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Vehicles, boats and planes
If you're an immigrant, or are returning to New Zealand after 21 months or more overseas, you may be entitled to concessions on vehicles, boats and planes that either accompany you or are freighted separately.
Bringing in vehicles, boats and planes
You can claim a “household items” concession if:
- you’re moving to NZ, or moving back after 21 months or more away, and
- you’ve used the items for their intended purpose.
This means you won’t have to pay GST and duties on some items.
You can also claim concessions on:
- private vehicles, including:
- camper vans
- boats and
You can import more than one vehicle, boat or plane duty-free, as long as you meet the Concessionary Requirements (PDF 102 KB) for each of them.
As a condition of the concession you will be required to sign an Undertaking that you will not sell or dispose of the vehicle, boat or plane within two years.
If you sell your vehicle, boat or plane within two years of bringing it into NZ duty-free, you must pay Customs duty and GST on a pro rata basis.
Rules on ownership and use
To qualify for a concession you will have to meet a requirement to have personally owned and used the vehicle, boat or plane for at least 1 year before your departure for New Zealand, or surrendering the vehicle for shipping.
The term personally owned includes vehicles, boats and planes leased by the importer, and vehicles, boats and planes purchased under a hire purchase agreement, provided that in both instances the terms of the lease or the hire purchase agreement have been complied with in full by the importer prior to their importation.
Vehicles, boats and planes owned and registered by a company cannot be entered under the concession as the requirement to have personally owned the vehicle, boat or plane cannot be met, as a company is a separate entity.
Documentary evidence will need to be produced to support your claim of meeting this requirement. These documents may include:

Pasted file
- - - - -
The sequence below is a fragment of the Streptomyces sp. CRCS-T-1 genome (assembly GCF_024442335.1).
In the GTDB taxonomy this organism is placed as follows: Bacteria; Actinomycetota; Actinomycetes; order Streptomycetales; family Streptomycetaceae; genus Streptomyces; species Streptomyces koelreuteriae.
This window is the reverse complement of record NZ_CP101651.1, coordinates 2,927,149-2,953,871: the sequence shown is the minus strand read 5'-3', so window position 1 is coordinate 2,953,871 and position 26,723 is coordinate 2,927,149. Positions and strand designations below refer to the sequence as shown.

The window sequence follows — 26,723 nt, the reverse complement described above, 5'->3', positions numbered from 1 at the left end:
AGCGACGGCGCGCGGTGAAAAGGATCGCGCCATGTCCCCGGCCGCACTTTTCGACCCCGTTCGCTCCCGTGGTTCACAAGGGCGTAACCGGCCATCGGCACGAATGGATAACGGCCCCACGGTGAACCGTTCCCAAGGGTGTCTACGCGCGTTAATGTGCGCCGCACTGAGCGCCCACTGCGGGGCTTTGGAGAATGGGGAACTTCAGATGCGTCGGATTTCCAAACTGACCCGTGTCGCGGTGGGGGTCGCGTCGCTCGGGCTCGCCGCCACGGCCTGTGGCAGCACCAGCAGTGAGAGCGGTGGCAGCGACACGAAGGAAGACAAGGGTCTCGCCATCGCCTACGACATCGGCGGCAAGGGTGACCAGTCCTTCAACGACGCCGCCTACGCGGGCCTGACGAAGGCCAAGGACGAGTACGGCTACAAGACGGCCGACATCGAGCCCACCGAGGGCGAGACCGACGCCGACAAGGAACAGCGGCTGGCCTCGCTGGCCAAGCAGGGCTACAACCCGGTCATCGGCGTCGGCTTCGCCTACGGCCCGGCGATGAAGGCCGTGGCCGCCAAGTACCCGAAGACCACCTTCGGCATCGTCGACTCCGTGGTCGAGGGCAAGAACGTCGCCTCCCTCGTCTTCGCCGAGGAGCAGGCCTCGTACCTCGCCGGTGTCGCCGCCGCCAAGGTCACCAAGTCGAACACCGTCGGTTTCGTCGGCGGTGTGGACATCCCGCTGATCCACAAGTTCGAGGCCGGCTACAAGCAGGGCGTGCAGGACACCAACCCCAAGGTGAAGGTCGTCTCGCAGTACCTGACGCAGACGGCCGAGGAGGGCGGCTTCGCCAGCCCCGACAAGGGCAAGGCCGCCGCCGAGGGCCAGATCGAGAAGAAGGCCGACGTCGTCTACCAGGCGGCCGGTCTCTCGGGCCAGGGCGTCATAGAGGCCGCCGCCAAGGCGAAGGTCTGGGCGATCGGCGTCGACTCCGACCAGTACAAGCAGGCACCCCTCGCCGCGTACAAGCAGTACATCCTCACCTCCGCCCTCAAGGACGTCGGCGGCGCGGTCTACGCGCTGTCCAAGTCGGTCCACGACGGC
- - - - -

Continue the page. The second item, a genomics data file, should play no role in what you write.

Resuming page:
- receipts showing purchase and delivery dates
- registration and insurance papers
- evidence when the vehicle, boat or plane was surrendered for shipping to New Zealand.
If you don’t qualify for concessions
You will have to pay:
- GST on motorcycles, cars and planes
- GST and Customs duty of 5% on private boats (yachts and other vessels for pleasure or sport)
- GST and Customs duty of 5% on motor vehicles for transporting more than 10 people or more, including the driver (as per tariff description)
- GST and Customs duty of 10% on camper vans, ambulances and motor homes.
Clearing your vehicle, boat or plane
To get a delivery order, which allows you to take possession of your vehicle, boat or plane, you must arrange:
- a Biosecurity Authority Clearance Certificate (BACC) from Biosecurity NZ (PDF 124 KB)
- a Customs clearance.
Shipping companies will usually give you arrival papers when you import your vehicle, boat or plane.
Some freight forwarders will also help you with Customs processes.
Ministry of Primary Industries will also check your vehicle, boat or plane when it arrives to look for contamination.
Customs will assist you (provided you are a private importer) to complete a Customs clearance for your vehicle, boat or plane. To assist this process you must provide:
- the BACC
- your passport (or a high-quality copy of it, if you’re emailing us)
- an invoice or receipt showing what you paid, and when you bought it
- registration/ownership details
- an invoice showing freight and insurance costs for shipping to NZ and
- the bill of lading or arrival notice.
If you’re bringing in a vehicle, boat or plane, you must provide:
- registration papers or,
- certificate of permanent export (UK)
- certificate of title (USA)
- de-registration certificate (Japan)
- an invoice showing your export costs (Japan)
- the odometer reading when the vehicle was sold for export to NZ
- the odometer reading when the vehicle arrived in NZ
- a "carnet de passage en douane" (CPD), also called a "carnet" (tourist vehicles only).
Valuing your vehicle, boat or plane
If you need to pay GST on your vehicle, boat or plane, we will calculate the amount based on the sum of:
- the Customs value of the vehicle, boat or plane
- any Customs duties, and levies payable on the item
- the freight and insurance costs of transporting the item(s) to NZ.
If you need to pay duty on your vehicle, boat or plane we will base the duty on the Customs valuation only. This is decided according to the provisions of Schedule 4 of the Customs and Excise Act 2018.
In normal cases, we’ll base the Customs value of your vehicle, boat or plane on what you paid/will pay for it overseas, minus:
- any overseas duties or taxes you paid, for which you received a rebate or a refund when the vehicle, boat or plane landed in NZ (you’ll need to provide evidence for this)